Black Caucus Demands Cable Networks Diversify

Mar 17, 2003  •  Post A Comment

Members of the Congressional Black Caucus are turning up the heat on the cable TV industry, demanding more opportunities for minorities, particularly when it comes to owning cable TV networks.
“We want more minority-owned networks on the air,” said Rep. Bobby Scott, D-Va., who is leading the charge on the cable industry for the caucus.
Cable’s minority profile is of sufficient concern that 37 of the caucus’s 38 members recently signed a letter that threatens severe regulatory consequences and the possibility of new legislative initiatives if cable’s prospects for minorities don’t improve significantly.
In an interview, Rep. Bobby Scott, D-Va., said the caucus decided not to release the letter officially because cable TV industry representatives agreed to discuss possible solutions to the diversity issues behind the scenes.
But the letter was being circulated in industry circles last week.
“Since we have not seen ample progress in the diversification of content and ownership to assuage our apprehensions, we may no longer be able to justify our current hands-off approach to regulating the cable industry,” said a copy of the letter obtained by TelevisionWeek.
“We believe cable operators have a moral and economic obligation to mitigate these concerns,” the letter continued. “We are not satisfied with your current response to the concerns.”
The letter also said the caucus members hoped that the cable industry would take steps to beef up the diversity of its programming and ownership of cable channels “without the necessity for us to seek legislative solutions.”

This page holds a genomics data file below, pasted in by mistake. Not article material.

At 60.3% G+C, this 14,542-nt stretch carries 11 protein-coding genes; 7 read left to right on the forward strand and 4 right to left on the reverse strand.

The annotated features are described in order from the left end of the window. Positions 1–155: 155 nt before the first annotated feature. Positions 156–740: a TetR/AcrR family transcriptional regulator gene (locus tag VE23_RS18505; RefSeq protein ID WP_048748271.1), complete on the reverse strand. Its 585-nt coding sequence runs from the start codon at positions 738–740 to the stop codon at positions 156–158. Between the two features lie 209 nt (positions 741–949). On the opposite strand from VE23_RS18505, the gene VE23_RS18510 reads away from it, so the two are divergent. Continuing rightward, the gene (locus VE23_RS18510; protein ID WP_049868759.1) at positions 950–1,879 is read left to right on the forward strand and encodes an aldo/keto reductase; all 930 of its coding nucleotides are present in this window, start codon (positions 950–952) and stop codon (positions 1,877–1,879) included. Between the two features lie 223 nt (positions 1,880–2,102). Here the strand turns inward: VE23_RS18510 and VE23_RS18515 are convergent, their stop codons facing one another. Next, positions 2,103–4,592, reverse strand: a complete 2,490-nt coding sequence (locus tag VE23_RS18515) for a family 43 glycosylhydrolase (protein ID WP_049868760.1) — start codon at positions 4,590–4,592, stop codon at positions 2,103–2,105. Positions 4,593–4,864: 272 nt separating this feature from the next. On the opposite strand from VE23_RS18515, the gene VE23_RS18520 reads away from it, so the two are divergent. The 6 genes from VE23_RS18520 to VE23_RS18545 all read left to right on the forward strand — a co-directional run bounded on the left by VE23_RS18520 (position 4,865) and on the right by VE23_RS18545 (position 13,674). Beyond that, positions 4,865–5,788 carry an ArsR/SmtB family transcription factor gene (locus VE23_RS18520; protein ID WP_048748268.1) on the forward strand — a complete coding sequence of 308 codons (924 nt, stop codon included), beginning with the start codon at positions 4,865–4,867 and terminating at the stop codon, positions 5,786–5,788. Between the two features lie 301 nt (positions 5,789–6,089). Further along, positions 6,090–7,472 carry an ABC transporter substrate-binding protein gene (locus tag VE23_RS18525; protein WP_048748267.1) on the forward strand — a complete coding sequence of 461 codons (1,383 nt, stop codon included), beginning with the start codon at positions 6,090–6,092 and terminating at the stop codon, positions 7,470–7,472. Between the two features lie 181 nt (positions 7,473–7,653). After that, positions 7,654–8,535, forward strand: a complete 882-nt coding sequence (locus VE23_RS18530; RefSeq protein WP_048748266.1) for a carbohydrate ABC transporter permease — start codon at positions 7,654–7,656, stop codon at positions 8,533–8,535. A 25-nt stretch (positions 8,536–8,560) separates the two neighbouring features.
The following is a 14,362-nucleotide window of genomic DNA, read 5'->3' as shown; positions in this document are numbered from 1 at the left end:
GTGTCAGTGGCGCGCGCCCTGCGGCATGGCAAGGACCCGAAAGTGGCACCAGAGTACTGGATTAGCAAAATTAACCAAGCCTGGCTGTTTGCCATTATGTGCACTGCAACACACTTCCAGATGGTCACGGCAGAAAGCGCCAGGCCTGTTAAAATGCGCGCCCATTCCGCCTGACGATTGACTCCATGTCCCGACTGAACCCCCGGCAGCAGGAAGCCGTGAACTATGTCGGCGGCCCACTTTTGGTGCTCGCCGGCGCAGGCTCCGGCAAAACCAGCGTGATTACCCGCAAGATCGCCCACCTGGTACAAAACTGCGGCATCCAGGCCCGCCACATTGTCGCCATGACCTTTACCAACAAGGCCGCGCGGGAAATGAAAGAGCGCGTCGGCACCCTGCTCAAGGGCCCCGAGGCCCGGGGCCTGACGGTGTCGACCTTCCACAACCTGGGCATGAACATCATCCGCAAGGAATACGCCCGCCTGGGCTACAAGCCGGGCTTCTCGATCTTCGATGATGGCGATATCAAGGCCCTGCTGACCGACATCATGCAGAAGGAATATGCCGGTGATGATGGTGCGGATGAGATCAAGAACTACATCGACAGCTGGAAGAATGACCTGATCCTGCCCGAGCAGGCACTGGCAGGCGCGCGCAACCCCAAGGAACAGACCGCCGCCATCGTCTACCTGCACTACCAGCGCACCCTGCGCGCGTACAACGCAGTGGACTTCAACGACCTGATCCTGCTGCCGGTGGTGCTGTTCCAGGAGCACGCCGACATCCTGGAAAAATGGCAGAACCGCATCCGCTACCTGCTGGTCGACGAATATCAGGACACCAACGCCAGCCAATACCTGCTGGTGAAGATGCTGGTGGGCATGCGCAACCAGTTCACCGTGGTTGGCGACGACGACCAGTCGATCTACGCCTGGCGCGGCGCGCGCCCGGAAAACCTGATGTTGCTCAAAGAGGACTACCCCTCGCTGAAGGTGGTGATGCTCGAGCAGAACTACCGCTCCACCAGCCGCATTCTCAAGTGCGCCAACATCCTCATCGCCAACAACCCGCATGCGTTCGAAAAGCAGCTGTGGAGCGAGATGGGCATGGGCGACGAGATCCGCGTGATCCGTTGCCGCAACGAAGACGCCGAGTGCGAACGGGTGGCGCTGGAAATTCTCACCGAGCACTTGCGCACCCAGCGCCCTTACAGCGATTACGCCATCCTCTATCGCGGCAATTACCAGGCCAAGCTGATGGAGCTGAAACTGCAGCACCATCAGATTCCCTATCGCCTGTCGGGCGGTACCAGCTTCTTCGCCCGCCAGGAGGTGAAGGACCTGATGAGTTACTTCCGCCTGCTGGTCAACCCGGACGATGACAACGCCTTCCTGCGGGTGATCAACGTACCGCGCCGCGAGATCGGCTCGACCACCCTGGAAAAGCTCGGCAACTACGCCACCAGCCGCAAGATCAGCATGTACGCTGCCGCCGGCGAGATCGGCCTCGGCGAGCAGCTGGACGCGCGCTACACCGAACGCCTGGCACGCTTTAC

In addition, the letter said caucus members expected cable industry representatives to explain how industry mergers were benefiting minorities, particularly African Americans, and how the ownership of cable networks by operators benefits diversity.
“The content of African American programming is severely limited, and more often than not representative of the most negative portrayals of African Americans,” the letter added. “While we do not seek to value-judge specific programs or call for any type of censorship, we do demand that more positive programming gain access to your cable systems. We had much greater expectations for the cable industry and the promises of the industry’s evolving technologies.”
In the interview, Rep. Scott said lawmakers had yet to decide whether to pursue legislation. But he also said he believed it “reasonable” that the cable industry support a minimum of 10 minority-owned networks.
A source close to the issue said the lawmaker also wants the industry to commit to “fair and reasonable” carriage fees for minority-owned networks, along with assurances that the networks will be available to all cable subscribers.
“We’re going to discuss financing of operations and developing ways for those with content getting on the air,” the lawmaker said.
“Everyone agrees that more can be done. We want to make sure the minority community participates fully.”
Added Brian Woolfolk, a former aide to the congressman who is credited with elevating the issue on the caucus’s agenda, “The promise that cable was supposed to offer for diversity of voice and diversity of ownership hasn’t been realized.”
It’s especially irksome to some caucus members that BET-the one major cable TV network that was minority owned and controlled-is now a Viacom property.
Sources said that about a dozen of the caucus’s members attended last week’s meeting, where particular heed was paid to the prospects that the industry would back an investment fund for minority-owned ventures.
“It was a very constructive dialogue,” Rep. Scott said. “Obviously, we will have additional dialogue and we will follow through on our concerns.”
Industry participants at the meeting included: Glenn Britt, president and CEO, Time Warner Cable; Matt Blank, chairman and CEO, Showtime Networks; David Cohen, executive VP, Comcast; Amy Banse, VP, programming investments, Comcast; Debra Lee, president and COO, BET Holdings; and Robert Sachs, president and CEO, NCTA.